When cleaning up issues/PRs in Funky Penguin’s Geek’s Cookbook repository today, I noticed that PRs committed from the GitHub website included verified commits, but my own commits (from my latop) were not verified.
Determined to correct this, I worked through GitHub’s documentation on commit signature verification.
Here’s the basic path I followed:
brew install gpg
I generated myself a key, using defaults and GitHub’s recommendation of 4096 bits for my keysize:
[funkypenguin:~] 1 % gpg --full-generate-key gpg (GnuPG) 2.2.15; Copyright (C) 2019 Free Software Foundation, Inc. This is free software: you are free to change and redistribute it. There is NO WARRANTY, to the extent permitted by law. gpg: directory '/Users/funkypenguin/.gnupg' created gpg: keybox '/Users/funkypenguin/.gnupg/pubring.kbx' created Please select what kind of key you want: (1) RSA and RSA (default) (2) DSA and Elgamal (3) DSA (sign only) (4) RSA (sign only) Your selection? RSA keys may be between 1024 and 4096 bits long. What keysize do you want? (2048) 4096 Requested keysize is 4096 bits Please specify how long the key should be valid. 0 = key does not expire <n> = key expires in n days <n>w = key expires in n weeks <n>m = key expires in n months <n>y = key expires in n years Key is valid for? (0) Key does not expire at all Is this correct? (y/N) y GnuPG needs to construct a user ID to identify your key. Real name: David Young Email address: email@example.com Comment: https://www.funkypenguin.co.nz You selected this USER-ID: "David Young (https://www.funkypenguin.co.nz) <firstname.lastname@example.org>" Change (N)ame, (C)omment, (E)mail or (O)kay/(Q)uit? O We need to generate a lot of random bytes. It is a good idea to perform some other action (type on the keyboard, move the mouse, utilize the disks) during the prime generation; this gives the random number generator a better chance to gain enough entropy. We need to generate a lot of random bytes. It is a good idea to perform some other action (type on the keyboard, move the mouse, utilize the disks) during the prime generation; this gives the random number generator a better chance to gain enough entropy. gpg: /Users/funkypenguin/.gnupg/trustdb.gpg: trustdb created gpg: key 525EF417604A0541 marked as ultimately trusted gpg: directory '/Users/funkypenguin/.gnupg/openpgp-revocs.d' created gpg: revocation certificate stored as '/Users/funkypenguin/.gnupg/openpgp-revocs.d/3198CBB012FC221DD99BCA3F525EF417604A0541.rev' public and secret key created and signed. pub rsa4096 2019-04-22 [SC] 3198CBB012FC221DD99BCA3F525EF417604A0541 uid David Young (https://www.funkypenguin.co.nz) <email@example.com> sub rsa4096 2019-04-22 [E] [funkypenguin:~] %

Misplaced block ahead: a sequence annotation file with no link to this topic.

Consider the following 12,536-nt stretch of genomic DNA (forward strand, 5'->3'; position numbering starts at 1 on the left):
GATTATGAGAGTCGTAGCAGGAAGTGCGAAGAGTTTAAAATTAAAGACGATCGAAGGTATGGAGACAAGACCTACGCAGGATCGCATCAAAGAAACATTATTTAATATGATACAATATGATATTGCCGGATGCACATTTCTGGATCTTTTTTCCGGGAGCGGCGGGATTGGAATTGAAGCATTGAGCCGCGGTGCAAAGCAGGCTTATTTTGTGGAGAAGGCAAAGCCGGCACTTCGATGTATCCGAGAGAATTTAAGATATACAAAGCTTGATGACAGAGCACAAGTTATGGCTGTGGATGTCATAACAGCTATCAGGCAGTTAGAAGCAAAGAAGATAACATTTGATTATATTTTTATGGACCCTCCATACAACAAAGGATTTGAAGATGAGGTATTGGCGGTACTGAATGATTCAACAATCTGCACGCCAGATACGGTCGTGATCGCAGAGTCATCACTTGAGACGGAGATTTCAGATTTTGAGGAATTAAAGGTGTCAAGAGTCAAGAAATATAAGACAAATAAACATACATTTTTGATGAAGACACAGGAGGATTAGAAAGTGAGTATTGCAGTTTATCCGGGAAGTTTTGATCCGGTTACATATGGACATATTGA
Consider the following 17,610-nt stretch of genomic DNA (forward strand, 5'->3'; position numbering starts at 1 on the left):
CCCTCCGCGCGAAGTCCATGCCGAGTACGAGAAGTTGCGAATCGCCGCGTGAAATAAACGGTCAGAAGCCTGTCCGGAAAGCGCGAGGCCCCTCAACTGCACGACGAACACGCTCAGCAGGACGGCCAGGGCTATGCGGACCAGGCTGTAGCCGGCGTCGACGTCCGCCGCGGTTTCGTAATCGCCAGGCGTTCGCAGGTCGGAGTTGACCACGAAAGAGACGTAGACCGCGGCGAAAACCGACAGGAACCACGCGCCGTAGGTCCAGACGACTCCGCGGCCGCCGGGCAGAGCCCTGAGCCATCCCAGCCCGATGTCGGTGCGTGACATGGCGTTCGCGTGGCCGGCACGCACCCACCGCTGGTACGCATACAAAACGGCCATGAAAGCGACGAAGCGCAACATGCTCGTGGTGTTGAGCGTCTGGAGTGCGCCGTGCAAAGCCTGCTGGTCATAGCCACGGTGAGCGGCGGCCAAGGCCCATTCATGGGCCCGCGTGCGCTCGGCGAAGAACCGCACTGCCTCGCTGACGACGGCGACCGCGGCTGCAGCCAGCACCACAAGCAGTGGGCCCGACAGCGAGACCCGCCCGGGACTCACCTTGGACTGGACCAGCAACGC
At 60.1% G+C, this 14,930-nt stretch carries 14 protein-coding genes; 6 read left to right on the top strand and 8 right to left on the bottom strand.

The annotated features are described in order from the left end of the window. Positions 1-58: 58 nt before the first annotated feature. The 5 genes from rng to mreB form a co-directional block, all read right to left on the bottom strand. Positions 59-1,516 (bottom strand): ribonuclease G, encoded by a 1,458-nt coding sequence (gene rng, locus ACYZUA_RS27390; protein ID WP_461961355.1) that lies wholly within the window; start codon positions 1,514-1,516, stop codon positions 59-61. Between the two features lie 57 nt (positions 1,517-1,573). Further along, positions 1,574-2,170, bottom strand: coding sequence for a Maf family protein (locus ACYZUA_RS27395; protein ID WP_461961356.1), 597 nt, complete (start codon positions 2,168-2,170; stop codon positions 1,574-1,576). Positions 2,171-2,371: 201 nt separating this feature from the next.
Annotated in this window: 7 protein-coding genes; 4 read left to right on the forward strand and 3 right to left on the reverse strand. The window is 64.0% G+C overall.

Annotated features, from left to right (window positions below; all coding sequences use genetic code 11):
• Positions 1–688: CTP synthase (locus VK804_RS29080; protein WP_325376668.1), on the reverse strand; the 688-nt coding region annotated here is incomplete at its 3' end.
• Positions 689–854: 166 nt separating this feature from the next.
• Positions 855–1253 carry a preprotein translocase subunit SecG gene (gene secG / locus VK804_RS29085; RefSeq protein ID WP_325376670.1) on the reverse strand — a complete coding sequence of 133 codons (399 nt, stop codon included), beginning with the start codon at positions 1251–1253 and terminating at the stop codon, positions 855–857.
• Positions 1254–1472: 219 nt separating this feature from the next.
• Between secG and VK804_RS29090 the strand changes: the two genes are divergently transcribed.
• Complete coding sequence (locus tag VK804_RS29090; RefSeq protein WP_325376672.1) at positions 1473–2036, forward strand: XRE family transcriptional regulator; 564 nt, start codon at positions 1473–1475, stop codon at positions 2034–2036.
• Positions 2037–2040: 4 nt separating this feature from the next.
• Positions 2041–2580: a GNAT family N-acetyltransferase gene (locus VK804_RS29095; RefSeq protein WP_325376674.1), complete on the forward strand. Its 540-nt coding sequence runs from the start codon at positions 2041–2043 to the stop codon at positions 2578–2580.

I listed my keys to find my key ID (in the example below, the key ID is
[funkypenguin:~] 130 % gpg --list-secret-keys --keyid-format LONG gpg: WARNING: server 'gpg-agent' is older than us (2.2.10 < 2.2.15) gpg: Note: Outdated servers may lack important security fixes. gpg: Note: Use the command "gpgconf --kill all" to restart them. /Users/funkypenguin/.gnupg/pubring.kbx -------------------------------------- sec rsa4096/525EF417604A0541 2019-04-22 [SC] 3198CBB012FC221DD99BCA3F525EF417604A0541 uid [ultimate] David Young (https://www.funkypenguin.co.nz) <firstname.lastname@example.org> ssb rsa4096/1CC86B12BD8AEEE6 2019-04-22 [E] [funkypenguin:~] %
I exported the key, ASCII-armoured:
[funkypenguin:~] % gpg --armour --export 525EF417604A0541 -----BEGIN PGP PUBLIC KEY BLOCK----- mQINBFy+OLsBEADNKlxkp3tLddEK02BvHeqfoo8XxAgB87AM5hpvLkAbui8fnEgb XhJ8v6SnhMNHPthsCq3LRVRggtPkIT0LemB2nibJgCqJhgzC5NE+Uu7WvDt5X860 GWZL7oqFnjq23VBAPNQRiDMiVsCwSqWSsyqCaJzL7UJZw8C88j05sEJEHx9anoBU <snipped for brevity> upLSmBs9tzGliP8+XYdPSSe8cQNEEv/sdrsj81VdBW9Zen2RSxEIqTLIHvbwljD0 jKj6Pat3l3oQfi1Be5DORer5r8YiVbdeKBm01vMp9pBkE4/VDUZrMsnQ27uc30sL 2m7atbQoAq3tCNJgZ+jjWx+oFG3hslEnVWe9lkhDpeGryVzQHb5pDYvLQTuTXRV/ d97VRAI+A7gQQFBT88Erdio1fmaa6VoytPBJIJEZ/viBrQGn =rQDl -----END PGP PUBLIC KEY BLOCK----- [funkypenguin:~] %
I followed GitHub’s instructions (Settings -> SSH/GPG keys) to add the public key to my account
I configured my local git (globally to use my GPG key, and enabled GPGP signing of commits by default:
git config --global user.signingkey 525EF417604A0541 git config --global commit.gpgsign true
Finally, since I don’t want to have to type in my passphrase every time I commit, I installed GPG Suite using brew:
brew cask install gpg-suite-no-mail
The first time I ran a
git commit, I was prompted by “Pinentry Mac” for my GPG passphrase. I typed my passphrase, and chose to save it in KeyChain.
I pushed a commit, and boom - a verified commit popped out the other end!